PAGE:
This week’s conversation features Jorge Valdes, Chief Technical Officer at Dexcom. Among the topics covered include Dexcom’s Apple Watch App, the future of their Share platform, integration among other mobile technology, the value of data access, and how the Nightscout community has made a difference within the walls of Dexcom. Enjoy.
For more information about Dexcom’s Continuous Glucose Monitors, visit dexcom.com.
Apple held a press conference today. They announced a watch that can cost over $10,000 if you’re feeling saucy. A gold laptop if you’re feeling Midas-y. And an extension of HealthKit called ResearchKit, which is why we’ve gathered here today.
The install base of the iPhone represents an enormous opportunity for researchers. Looking forward to seeing what comes of ResearchKit.
Of course, this isn’t the first time diabetes shared the spotlight of Apple’s grand stage, remember the iBGStar? But seeing diabetes get an early adoption along with four other prominent diseases is a big deal. The fact that major hospitals and research institutions are part of this collaboration is a big deal. All of this is a very big deal. There’s a genuine opportunity to significantly impact health outcomes if widespread adoption takes off. But, the adoption must be widespread.
I’ve been particularly curious about the prospects of taking my CGM to the cloud as an adult with diabetes. For parents, being able to remotely monitor your child’s diabetes must lift an incredible burden off your shoulders. The worry will always be there, but having more information will always help. For me? It’s going to take a little more convincing to get on board. Right now I work from home. I don’t travel. And Dayle is here at night. As fancy as remote Dexcom monitoring is, I don’t see why it would benefit me.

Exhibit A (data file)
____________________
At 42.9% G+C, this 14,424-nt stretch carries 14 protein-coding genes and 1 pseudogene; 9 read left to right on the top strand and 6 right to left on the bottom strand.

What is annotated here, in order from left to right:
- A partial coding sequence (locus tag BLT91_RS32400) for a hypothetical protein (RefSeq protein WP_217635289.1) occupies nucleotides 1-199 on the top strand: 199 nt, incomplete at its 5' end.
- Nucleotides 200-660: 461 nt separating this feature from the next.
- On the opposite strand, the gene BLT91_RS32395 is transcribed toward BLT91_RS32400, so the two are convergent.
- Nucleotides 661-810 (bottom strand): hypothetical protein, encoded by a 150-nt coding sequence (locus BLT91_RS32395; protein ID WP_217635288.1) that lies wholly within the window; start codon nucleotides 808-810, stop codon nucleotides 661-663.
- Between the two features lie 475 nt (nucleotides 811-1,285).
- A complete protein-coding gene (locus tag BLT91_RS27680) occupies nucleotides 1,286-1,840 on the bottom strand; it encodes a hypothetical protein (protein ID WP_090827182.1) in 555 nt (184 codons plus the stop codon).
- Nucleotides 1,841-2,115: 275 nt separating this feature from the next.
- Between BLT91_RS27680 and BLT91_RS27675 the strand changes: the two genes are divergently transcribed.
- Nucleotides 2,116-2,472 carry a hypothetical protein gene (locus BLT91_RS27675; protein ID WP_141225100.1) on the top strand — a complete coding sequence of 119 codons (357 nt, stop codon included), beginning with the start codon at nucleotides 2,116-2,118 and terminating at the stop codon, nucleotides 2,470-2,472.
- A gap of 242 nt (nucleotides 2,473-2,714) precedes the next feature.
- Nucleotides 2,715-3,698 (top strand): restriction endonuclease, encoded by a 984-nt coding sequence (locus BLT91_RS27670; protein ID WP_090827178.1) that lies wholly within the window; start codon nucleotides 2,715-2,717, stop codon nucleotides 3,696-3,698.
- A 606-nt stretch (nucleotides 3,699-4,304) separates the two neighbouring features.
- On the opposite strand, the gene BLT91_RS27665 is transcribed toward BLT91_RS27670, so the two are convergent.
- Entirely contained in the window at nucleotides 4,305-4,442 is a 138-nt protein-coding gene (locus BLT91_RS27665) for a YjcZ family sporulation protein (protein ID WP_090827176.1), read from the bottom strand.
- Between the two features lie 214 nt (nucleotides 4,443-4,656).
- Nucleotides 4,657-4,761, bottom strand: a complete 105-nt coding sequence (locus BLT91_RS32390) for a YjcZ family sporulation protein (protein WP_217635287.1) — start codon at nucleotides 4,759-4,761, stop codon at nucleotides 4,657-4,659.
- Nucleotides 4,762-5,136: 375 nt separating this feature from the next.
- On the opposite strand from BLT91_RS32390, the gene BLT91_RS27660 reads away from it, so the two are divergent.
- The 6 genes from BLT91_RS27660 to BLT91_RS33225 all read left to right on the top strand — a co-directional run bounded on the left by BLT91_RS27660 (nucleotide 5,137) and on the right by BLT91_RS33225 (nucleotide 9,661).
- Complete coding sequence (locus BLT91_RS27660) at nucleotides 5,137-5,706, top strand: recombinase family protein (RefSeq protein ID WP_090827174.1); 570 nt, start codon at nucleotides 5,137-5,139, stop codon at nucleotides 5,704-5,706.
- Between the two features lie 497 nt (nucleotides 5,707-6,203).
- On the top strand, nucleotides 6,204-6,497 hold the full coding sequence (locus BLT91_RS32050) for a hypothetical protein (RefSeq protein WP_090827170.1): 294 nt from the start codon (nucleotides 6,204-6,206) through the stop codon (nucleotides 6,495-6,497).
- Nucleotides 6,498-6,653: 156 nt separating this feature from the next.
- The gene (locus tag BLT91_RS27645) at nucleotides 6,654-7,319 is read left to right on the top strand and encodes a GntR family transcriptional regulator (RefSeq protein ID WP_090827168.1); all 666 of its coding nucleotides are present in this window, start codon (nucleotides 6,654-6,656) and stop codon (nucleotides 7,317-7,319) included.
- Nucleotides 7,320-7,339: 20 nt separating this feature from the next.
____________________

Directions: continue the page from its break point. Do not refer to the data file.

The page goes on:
I have no problem using my Dexcom receiver as the primary means of CGM data gathering. Especially as a guy, all of my pants have pockets, so it’s not a big deal to have it with me all the time. I am in no way discounting the adults with diabetes that have found benefits in setting up their CGM among the digital cumulonumbi, but I need a little extra convincing that I will find some practical use for this effort besides pointing at it and saying “cool, huh?”. I expressed these thoughts as concisely as possible on Twitter this afternoon and engaged in quite the discussion about what I would want out of Nightscout if I were to embark on the installation process.
For me, my diagnosis is already set in stone. I have type 1 diabetes. But for other situations, for other people, would you be comfortable receiving an accurate diagnosis without having to actually see a person?
Sure, Dr. Google is a term we throw around, somewhat in jest, but what if Dr. Google became a reality? What if you didn’t have to speak to a person, sit in a waiting room, fight traffic to make your appointment on time?
This week Doug Kanter, founder of Databetes, is my guest this week. We discuss his diabetes diagnosis, this experience as a freelance photographer during the Beijing Olympics, the power of data visualization, and the path to creating Databetes his company’s first application, Meal Memory. Enjoy!
Howard Look, President and CEO of Tidepool, is my guest this week. We cover his time at TiVo as a Vice President of Software and User Experience and his role as Vice President of Software at Pixar before getting to Tidepool. Tidepool is a non-profit developing an open source platform that will serve as the hub for previously isolated and siloed diabetes data. This is a really big deal. Enjoy!